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“The mind is everything. What you think you become.”

— Buddha

 

In the 1970s, science and a few forward-thinkers began to embrace the idea that the food we put into our bodies had a tremendous impact on our overall health. Health food stores opened and the motto, “You are what you eat,” was introduced.

In 1980 the first Whole Foods store was opened in Austin by a few pioneers who saw the opportunity to get healthy food to the masses through the already popular supermarket format. Today, there are hundreds of Whole Food stores across the globe, and the clever notion that “you are what you eat” has become a widely-accepted, scientifically-supported fact.

Thousands of years ago Buddha said “The mind is everything. What you think you become.” Now, scientists the globe over have confirmed the Buddha’s declaration. Your thoughts – and observing your thoughts – can change the grey matter of your brain. Meditation is no longer just for Lamas and yogis, but for Wall Street business men and women, athletes and schoolchildren.

Now, think for a minute about what you watch or listen to. Wouldn’t it follow that the media you consume holds the same power. In fact, researchers have drawn that link. From a recent article in Psychology Today, “It turns out that what you watch, read, listen to and play can affect your mood, temper, and even how generous and kind you are to others afterwards!”

Perhaps the time has come for the motto “You are what you watch.”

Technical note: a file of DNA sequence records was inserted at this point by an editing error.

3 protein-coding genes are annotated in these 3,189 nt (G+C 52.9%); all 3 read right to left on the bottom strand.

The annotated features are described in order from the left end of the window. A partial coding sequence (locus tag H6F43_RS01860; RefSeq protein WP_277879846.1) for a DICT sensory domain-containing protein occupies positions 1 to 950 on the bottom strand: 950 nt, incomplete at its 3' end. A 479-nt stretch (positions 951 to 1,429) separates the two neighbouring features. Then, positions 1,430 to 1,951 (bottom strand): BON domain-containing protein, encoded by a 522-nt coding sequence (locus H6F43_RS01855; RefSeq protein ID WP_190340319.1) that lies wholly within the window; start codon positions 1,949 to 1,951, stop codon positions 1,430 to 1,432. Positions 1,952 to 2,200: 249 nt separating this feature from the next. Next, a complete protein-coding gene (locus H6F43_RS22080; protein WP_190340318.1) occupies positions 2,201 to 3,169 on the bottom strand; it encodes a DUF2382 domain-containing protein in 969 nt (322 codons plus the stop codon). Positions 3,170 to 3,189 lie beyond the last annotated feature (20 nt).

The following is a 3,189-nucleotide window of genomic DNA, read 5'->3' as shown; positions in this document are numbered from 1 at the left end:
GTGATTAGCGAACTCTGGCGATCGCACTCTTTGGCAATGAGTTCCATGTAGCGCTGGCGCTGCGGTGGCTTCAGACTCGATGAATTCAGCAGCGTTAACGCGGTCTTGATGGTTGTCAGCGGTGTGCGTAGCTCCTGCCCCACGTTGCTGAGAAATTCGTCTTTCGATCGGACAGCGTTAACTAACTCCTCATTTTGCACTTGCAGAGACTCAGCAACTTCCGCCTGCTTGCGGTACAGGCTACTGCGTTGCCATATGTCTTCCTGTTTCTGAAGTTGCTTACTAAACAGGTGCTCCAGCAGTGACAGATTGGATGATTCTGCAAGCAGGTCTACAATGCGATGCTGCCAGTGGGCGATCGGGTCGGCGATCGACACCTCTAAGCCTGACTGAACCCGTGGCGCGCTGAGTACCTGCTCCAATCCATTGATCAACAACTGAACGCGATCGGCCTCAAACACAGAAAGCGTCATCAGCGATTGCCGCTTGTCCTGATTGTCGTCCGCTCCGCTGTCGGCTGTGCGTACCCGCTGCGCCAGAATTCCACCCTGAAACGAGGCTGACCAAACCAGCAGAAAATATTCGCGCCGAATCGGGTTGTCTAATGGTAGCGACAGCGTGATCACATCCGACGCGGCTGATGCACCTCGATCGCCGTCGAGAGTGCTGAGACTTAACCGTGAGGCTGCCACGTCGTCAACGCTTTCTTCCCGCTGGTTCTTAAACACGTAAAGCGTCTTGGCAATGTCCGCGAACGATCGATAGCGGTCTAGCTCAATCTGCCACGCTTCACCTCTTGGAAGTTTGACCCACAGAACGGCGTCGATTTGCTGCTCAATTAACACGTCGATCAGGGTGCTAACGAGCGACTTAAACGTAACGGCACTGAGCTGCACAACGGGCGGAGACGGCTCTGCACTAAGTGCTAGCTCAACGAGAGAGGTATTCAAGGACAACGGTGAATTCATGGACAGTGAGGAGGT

What we watch, read or listen to can help elevate us, to keep us connected to each other and to our highest selves. On the other hand, sensationalistic media can debase others and ourselves, build barriers and stifle our vision and growth.

So the next time you are channel surfing or deciding which film to see, ask yourself, “Will watching this program hug or crush my soul?” And just maybe, you’ll start making a conscious choice…for good.

For virtual soul hugs and much more, check out consciousgood.com

Trina Wyatt is Founder and CEO of Conscious Good. Previously in her career, she was the Founding Director of the Tribeca Film Festival, COO of Tribeca Entertainment for 5 years prior, Head of Content for GAIAMTV (now Gaia), and Director for Film Independent where she helped grow the Los Angeles Film Festival. Trina has been the key figure behind significant media transactions including Prana Studios’ acquisition of Rhythm and Hues, Intrepid Pictures’slate expansion, and the successful sale of Withoutabox to IMDb. Trina received her MBA from NYU Stern and is a Kundalini Yoga Teacher.

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True indeed.

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